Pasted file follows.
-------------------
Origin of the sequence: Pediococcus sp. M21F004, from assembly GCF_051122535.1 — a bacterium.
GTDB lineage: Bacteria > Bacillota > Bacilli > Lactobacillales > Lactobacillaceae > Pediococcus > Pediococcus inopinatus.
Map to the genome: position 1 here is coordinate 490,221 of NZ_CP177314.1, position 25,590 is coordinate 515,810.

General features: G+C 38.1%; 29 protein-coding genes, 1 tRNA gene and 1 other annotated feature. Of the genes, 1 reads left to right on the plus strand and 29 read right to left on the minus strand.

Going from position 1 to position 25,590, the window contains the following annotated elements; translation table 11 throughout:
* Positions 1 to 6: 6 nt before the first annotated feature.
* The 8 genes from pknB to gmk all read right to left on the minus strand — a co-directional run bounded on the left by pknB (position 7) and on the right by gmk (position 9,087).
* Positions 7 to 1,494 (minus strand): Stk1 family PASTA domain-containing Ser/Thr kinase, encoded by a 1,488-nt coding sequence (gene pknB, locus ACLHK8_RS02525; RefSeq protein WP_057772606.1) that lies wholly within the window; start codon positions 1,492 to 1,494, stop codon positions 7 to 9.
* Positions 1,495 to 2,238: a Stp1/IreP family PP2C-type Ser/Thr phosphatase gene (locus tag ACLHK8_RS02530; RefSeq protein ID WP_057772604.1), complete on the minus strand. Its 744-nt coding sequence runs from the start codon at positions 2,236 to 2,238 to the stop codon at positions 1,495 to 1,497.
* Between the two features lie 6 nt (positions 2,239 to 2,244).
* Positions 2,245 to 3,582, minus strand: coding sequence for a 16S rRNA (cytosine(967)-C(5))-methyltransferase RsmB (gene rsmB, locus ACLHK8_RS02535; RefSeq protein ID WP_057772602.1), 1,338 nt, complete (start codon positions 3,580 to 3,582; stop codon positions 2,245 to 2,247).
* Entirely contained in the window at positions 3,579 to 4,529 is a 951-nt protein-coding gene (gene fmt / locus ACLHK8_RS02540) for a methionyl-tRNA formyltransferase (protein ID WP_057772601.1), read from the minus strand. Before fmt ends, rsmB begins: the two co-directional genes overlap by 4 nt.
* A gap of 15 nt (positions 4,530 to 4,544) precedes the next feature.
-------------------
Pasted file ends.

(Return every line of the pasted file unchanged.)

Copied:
Origin of the sequence: Pediococcus sp. M21F004, from assembly GCF_051122535.1 — a bacterium.
GTDB lineage: Bacteria > Bacillota > Bacilli > Lactobacillales > Lactobacillaceae > Pediococcus > Pediococcus inopinatus.
Map to the genome: position 1 here is coordinate 490,221 of NZ_CP177314.1, position 25,590 is coordinate 515,810.

General features: G+C 38.1%; 29 protein-coding genes, 1 tRNA gene and 1 other annotated feature. Of the genes, 1 reads left to right on the plus strand and 29 read right to left on the minus strand.

Going from position 1 to position 25,590, the window contains the following annotated elements; translation table 11 throughout:
* Positions 1 to 6: 6 nt before the first annotated feature.
* The 8 genes from pknB to gmk all read right to left on the minus strand — a co-directional run bounded on the left by pknB (position 7) and on the right by gmk (position 9,087).
* Positions 7 to 1,494 (minus strand): Stk1 family PASTA domain-containing Ser/Thr kinase, encoded by a 1,488-nt coding sequence (gene pknB, locus ACLHK8_RS02525; RefSeq protein WP_057772606.1) that lies wholly within the window; start codon positions 1,492 to 1,494, stop codon positions 7 to 9.
* Positions 1,495 to 2,238: a Stp1/IreP family PP2C-type Ser/Thr phosphatase gene (locus tag ACLHK8_RS02530; RefSeq protein ID WP_057772604.1), complete on the minus strand. Its 744-nt coding sequence runs from the start codon at positions 2,236 to 2,238 to the stop codon at positions 1,495 to 1,497.
* Between the two features lie 6 nt (positions 2,239 to 2,244).
* Positions 2,245 to 3,582, minus strand: coding sequence for a 16S rRNA (cytosine(967)-C(5))-methyltransferase RsmB (gene rsmB, locus ACLHK8_RS02535; RefSeq protein ID WP_057772602.1), 1,338 nt, complete (start codon positions 3,580 to 3,582; stop codon positions 2,245 to 2,247).
* Entirely contained in the window at positions 3,579 to 4,529 is a 951-nt protein-coding gene (gene fmt / locus ACLHK8_RS02540) for a methionyl-tRNA formyltransferase (protein ID WP_057772601.1), read from the minus strand. Before fmt ends, rsmB begins: the two co-directional genes overlap by 4 nt.
* A gap of 15 nt (positions 4,530 to 4,544) precedes the next feature.